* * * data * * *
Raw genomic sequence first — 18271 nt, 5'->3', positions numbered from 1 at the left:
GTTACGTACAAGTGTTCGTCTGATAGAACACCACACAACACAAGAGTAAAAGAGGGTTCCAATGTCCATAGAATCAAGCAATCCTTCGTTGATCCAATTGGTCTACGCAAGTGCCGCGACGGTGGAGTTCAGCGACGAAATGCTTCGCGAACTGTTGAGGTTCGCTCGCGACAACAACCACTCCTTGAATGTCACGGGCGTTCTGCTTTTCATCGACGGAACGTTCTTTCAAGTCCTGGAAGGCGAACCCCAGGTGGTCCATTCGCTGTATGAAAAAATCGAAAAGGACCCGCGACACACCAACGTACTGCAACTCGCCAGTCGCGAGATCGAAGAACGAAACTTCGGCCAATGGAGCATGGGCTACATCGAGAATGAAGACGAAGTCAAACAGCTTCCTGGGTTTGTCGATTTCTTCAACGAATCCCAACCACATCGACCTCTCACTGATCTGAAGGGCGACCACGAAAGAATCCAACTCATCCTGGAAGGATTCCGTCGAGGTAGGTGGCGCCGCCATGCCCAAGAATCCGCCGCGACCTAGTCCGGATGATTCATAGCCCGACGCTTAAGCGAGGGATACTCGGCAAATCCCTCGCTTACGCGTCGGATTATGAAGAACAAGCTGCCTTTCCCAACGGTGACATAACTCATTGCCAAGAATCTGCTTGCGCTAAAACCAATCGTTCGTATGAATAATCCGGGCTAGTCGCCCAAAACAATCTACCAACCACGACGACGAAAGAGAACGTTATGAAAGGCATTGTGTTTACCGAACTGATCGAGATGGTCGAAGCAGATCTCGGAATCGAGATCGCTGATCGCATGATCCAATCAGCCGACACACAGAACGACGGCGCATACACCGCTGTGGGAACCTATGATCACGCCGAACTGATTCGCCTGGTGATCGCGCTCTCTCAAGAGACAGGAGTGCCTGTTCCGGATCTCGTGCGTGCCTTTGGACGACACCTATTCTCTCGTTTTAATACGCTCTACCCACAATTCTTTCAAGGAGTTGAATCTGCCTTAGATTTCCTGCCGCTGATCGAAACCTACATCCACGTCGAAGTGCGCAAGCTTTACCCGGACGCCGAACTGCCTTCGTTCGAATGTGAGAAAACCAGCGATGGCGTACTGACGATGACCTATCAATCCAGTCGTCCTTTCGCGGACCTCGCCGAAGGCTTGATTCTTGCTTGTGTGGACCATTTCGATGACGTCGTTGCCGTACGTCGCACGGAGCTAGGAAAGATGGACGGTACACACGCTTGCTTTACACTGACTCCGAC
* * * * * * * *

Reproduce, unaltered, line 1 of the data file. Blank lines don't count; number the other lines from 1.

Raw genomic sequence first — 18271 nt, 5'->3', positions numbered from 1 at the left: